Bertuzzi drops lawsuit against Crawford

Todd Bertuzzi has dropped his third-party lawsuit against former coach Marc Crawford, CBC News has learned.
Todd Bertuzzi of the Detroit Red Wings skates against the Calgary Flames last November. Bertuzzi has dropped his 3rd party lawsuit against his former coach, Marc Crawford. (Gregy Shamus/Getty Images)

Todd Bertuzzi has dropped his third-party lawsuit against a former coach, CBC News has learned.

Bertuzzi filed court papers in 2008 claiming that the negligence of former Vancouver Canucks head coach Marc Crawford contributed to Bertuzzi's infamous sucker punch of Steve Moore in March 2004.  

Bertuzzi's punch left Moore with three broken vertebrae in his neck and a concussion. Moore hasn't played since, and is suing Bertuzzi and Orca Bay, the parent company of the Vancouver Canucks, for about $38 million. Crawford is not named as a defendant in Moore's suit.  

Now, Moore's lawyer wants to know what prompted Bertuzzi to drop his lawsuit against Crawford.  

"Hypothetically speaking, and by analogy, if the jury awarded $25 million, but there is an agreement that says we'll take care of $20 million, that would be highly relevant," lawyer Tim Danson said in Ontario Superior Court of Justice Tuesday in Toronto.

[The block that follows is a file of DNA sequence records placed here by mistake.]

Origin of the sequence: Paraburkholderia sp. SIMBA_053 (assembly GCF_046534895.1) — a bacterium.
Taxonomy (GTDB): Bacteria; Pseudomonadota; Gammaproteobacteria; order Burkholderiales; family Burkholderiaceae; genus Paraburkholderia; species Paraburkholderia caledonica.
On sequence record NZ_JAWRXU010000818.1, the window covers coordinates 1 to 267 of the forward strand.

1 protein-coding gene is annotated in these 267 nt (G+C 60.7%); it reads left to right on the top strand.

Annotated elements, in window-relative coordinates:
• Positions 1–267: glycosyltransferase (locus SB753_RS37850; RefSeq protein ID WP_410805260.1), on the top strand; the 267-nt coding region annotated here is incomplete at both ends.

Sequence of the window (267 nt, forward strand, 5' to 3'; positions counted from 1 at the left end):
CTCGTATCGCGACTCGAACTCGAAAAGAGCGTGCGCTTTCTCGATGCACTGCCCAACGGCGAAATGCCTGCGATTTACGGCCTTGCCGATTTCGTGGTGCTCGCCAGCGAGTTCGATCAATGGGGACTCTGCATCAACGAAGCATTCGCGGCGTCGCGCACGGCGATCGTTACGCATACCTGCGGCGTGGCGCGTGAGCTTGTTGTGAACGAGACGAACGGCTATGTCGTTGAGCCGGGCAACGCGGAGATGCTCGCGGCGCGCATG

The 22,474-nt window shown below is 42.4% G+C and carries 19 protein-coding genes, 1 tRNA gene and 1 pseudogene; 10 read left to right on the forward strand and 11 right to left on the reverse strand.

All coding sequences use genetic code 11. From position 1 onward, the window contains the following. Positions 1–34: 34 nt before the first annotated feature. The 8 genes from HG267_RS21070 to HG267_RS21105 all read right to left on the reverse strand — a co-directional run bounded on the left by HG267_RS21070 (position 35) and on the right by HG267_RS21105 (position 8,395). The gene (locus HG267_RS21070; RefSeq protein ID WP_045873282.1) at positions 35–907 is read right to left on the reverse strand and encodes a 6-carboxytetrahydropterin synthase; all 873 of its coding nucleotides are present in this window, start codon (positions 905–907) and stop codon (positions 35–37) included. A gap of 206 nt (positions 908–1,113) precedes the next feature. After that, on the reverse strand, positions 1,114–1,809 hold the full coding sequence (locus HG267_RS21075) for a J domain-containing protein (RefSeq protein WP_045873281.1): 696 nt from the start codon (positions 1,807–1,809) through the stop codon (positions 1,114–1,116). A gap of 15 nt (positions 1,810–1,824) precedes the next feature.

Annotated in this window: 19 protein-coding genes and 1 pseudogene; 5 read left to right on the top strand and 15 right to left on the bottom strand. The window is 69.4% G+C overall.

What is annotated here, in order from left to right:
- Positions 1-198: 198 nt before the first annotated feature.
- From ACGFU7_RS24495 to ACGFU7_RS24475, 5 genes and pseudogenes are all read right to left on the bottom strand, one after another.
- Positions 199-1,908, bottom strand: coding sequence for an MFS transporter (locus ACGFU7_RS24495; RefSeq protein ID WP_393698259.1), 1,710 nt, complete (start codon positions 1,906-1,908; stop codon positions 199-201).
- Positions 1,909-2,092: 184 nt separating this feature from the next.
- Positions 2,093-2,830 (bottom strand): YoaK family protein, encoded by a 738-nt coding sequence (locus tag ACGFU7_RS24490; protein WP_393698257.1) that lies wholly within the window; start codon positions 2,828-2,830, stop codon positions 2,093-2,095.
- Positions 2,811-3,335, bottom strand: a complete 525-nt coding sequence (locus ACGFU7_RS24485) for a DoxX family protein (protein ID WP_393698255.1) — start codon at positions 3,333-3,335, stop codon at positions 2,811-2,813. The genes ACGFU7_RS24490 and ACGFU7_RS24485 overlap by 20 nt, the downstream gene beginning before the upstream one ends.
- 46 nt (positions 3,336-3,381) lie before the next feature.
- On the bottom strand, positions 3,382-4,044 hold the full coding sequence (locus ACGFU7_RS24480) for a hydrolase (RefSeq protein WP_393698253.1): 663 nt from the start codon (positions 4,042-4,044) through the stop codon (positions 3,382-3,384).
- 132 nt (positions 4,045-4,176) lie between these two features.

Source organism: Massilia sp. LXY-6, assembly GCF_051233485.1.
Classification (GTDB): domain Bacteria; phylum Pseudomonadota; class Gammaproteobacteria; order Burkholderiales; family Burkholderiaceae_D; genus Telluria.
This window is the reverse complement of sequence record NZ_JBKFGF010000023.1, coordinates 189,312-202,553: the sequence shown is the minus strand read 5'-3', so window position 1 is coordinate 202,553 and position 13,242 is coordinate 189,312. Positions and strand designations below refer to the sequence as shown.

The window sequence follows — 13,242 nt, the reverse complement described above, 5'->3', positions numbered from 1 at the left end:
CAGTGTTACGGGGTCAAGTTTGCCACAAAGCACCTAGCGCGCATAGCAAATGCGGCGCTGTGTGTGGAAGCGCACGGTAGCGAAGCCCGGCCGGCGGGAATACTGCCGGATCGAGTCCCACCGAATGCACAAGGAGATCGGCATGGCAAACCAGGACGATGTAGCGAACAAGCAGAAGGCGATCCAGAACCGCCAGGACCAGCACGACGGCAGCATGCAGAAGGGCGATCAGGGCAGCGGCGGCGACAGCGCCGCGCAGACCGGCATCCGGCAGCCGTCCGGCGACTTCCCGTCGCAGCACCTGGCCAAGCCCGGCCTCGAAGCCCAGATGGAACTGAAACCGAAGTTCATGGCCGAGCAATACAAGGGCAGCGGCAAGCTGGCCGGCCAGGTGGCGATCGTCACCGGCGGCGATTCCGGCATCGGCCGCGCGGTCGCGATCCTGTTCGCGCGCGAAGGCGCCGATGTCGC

Geoff Adair, Bertuzzi's lawyer, refused to confirm or deny there is any such agreement between his client and the Vancouver Canucks. Crawford's liability falls to the Canucks as he was their employee at the time.  

"Anything we have agreed to with Vancouver is privileged," Adair said in court. "We're not disclosing anything." 

But Superior Court Justice Master Ronald Dash offered a scenario that seemed to change Adair's thinking.  

"If there was an agreement," speculated Dash, "then the trial judge might want to limit Bertuzzi's cross-examination of Crawford."  

After that exchange, Adair softened his position, asking for more time to "reflect" on it.  

The lawyer for Orca Bay agreed.  

"We rely on Mr. Adair's submissions. If he wants to reflect, then we'll reflect too," said Ellen Snow.  

Dash gave the lawyers until Jan. 23 to reflect on their positions. He ordered any agreement between Bertuzzi, Crawford and the Vancouver Canucks to be presented to him for inspection at that time.  

None of the lawyers would answer questions outside of the courtroom.